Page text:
Northeast digs out from March snowstorm as ski areas revel
The Northeast was in dig-out mode Wednesday, a day after a treacherous storm packing strong winds and accompanying plummeting temperatures left some residents dealing with rock-hard ice and others with more than 2 feet of snow. The upshot: a late-season boost to the region’s ski areas.
The powerful nor’easter that paralyzed much of the Washington-to-Boston corridor Tuesday fell short of the predicted snowfall in many areas, but the 29.9 inches of snow that fell by Wednesday afternoon at the Burlington International Airport in Vermont was the second-most on record, about 3 inches shy of the high established in January 2010.
“Yesterday it was too tough to drive out here, but today it was perfect,” said Lindsey Poirier, who was skiing at the Pats Peak ski area Wednesday in Henniker, N.H.
Many schools in New England remain closed or had delayed openings Wednesday, giving crews time to dig out from the storm, which followed a stretch of unusually mild winter weather.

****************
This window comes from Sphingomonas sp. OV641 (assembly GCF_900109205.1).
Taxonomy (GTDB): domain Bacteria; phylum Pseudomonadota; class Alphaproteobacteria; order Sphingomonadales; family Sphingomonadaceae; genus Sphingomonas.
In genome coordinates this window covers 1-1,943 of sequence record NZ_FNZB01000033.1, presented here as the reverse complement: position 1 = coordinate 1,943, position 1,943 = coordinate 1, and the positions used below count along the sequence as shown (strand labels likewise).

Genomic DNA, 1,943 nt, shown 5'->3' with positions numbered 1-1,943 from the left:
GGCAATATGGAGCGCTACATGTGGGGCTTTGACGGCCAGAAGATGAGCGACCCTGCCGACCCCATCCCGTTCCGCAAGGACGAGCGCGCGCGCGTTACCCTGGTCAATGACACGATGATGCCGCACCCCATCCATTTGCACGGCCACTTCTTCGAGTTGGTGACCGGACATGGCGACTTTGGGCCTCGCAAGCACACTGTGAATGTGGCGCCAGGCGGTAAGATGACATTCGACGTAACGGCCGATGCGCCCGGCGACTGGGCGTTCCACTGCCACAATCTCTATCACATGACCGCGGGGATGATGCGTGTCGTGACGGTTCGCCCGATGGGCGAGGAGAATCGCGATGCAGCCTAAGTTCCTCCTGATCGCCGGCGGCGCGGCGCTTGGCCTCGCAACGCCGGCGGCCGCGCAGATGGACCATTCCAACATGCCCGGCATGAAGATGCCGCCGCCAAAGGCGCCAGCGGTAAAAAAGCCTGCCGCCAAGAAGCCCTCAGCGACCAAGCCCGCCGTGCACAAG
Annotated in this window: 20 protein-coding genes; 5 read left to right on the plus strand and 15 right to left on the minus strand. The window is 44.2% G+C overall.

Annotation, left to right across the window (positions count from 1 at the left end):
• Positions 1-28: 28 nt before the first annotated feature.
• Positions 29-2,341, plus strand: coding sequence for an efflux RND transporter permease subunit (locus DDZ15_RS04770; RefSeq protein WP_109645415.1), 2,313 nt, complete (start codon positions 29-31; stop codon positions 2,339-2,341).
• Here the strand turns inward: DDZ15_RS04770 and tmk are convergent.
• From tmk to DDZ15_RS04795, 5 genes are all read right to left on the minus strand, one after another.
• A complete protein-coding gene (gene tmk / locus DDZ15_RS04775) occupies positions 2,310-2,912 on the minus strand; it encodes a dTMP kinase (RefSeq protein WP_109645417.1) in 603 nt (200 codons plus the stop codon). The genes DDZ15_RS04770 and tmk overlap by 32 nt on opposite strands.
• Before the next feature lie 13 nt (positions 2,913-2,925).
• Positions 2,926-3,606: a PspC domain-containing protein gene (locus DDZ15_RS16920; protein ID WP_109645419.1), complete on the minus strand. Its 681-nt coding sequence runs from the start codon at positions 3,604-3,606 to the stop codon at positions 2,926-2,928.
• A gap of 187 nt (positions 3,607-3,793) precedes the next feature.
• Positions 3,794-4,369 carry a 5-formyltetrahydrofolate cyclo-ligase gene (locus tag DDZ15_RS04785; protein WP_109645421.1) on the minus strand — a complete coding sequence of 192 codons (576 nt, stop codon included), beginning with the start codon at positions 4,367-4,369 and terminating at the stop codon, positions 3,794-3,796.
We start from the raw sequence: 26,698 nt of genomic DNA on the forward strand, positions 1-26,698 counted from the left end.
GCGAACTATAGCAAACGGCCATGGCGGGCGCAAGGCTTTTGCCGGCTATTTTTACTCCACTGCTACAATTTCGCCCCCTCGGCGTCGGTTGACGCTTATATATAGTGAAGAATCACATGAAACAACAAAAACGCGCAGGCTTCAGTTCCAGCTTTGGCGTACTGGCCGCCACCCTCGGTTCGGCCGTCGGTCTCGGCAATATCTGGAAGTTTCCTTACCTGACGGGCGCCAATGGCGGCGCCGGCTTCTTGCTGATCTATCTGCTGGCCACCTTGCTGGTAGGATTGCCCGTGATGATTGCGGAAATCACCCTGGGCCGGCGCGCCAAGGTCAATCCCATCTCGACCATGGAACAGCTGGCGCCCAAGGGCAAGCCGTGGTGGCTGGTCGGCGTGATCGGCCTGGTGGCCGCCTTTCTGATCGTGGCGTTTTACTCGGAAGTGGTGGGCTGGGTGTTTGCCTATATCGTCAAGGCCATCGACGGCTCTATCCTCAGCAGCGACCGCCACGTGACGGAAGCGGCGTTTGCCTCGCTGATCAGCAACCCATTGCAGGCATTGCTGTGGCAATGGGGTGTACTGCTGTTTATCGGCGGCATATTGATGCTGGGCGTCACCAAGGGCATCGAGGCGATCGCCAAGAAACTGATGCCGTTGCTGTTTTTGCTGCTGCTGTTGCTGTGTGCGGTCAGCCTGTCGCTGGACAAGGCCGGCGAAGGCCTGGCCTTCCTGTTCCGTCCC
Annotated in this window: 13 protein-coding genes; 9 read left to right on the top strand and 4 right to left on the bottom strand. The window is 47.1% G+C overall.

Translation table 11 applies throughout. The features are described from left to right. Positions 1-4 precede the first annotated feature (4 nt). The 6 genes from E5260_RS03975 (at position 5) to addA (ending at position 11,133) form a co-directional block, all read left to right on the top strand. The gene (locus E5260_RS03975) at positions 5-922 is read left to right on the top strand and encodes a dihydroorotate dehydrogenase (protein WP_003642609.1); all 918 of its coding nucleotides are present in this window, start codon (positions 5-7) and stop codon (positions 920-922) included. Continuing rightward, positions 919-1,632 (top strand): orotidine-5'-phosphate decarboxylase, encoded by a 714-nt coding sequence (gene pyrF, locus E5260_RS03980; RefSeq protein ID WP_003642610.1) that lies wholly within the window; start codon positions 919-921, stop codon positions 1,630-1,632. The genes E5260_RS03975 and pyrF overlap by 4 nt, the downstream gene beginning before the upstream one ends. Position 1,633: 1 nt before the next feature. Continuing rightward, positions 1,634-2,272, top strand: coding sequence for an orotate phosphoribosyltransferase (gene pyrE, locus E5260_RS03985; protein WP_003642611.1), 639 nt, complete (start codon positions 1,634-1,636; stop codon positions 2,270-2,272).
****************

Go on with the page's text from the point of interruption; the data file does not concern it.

In Albany, N.Y., streets were largely cleared Wednesday morning of the almost 2 feet of snow that fell a day earlier. But many cars were still buried under thick blankets of snow.
Marisa Burgos spun her wheels in her snowy driveway in an attempt to go out and buy some gas for her snowblower.
“I was ready for spring. I really was,” Burgos said. “I want to enjoy the weather, but it’s just so hard to do that with all this snow.”
In Portland, Maine, most roads and sidewalks were cleared Wednesday, but firefighters were just getting to work digging out 1,500 hydrants. Fire Lt. Paul Marshall and two other firefighters were responsible for digging out 120 to 180 hydrants that were buried by snowplows.
“I’ll be a sweaty mess, but everyone’s in it together. Everyone’s in the same boat. So it builds a weird camaraderie,” Marshall said.
Most people heeded warnings to stay off the roads, preventing the multicar pileups typically seen after a bad storm, but there were still deaths. A 16-year-old girl was killed when she lost control of her car on a snowy road and crashed into a tree in Gilford, N.H., police said. In East Hartford, Conn., an elderly man died after being struck by a snowplow truck. And, in Longmeadow, Mass., a public-works employee was killed after the snowplow he was driving was hit by an Amtrak plow train clearing tracks.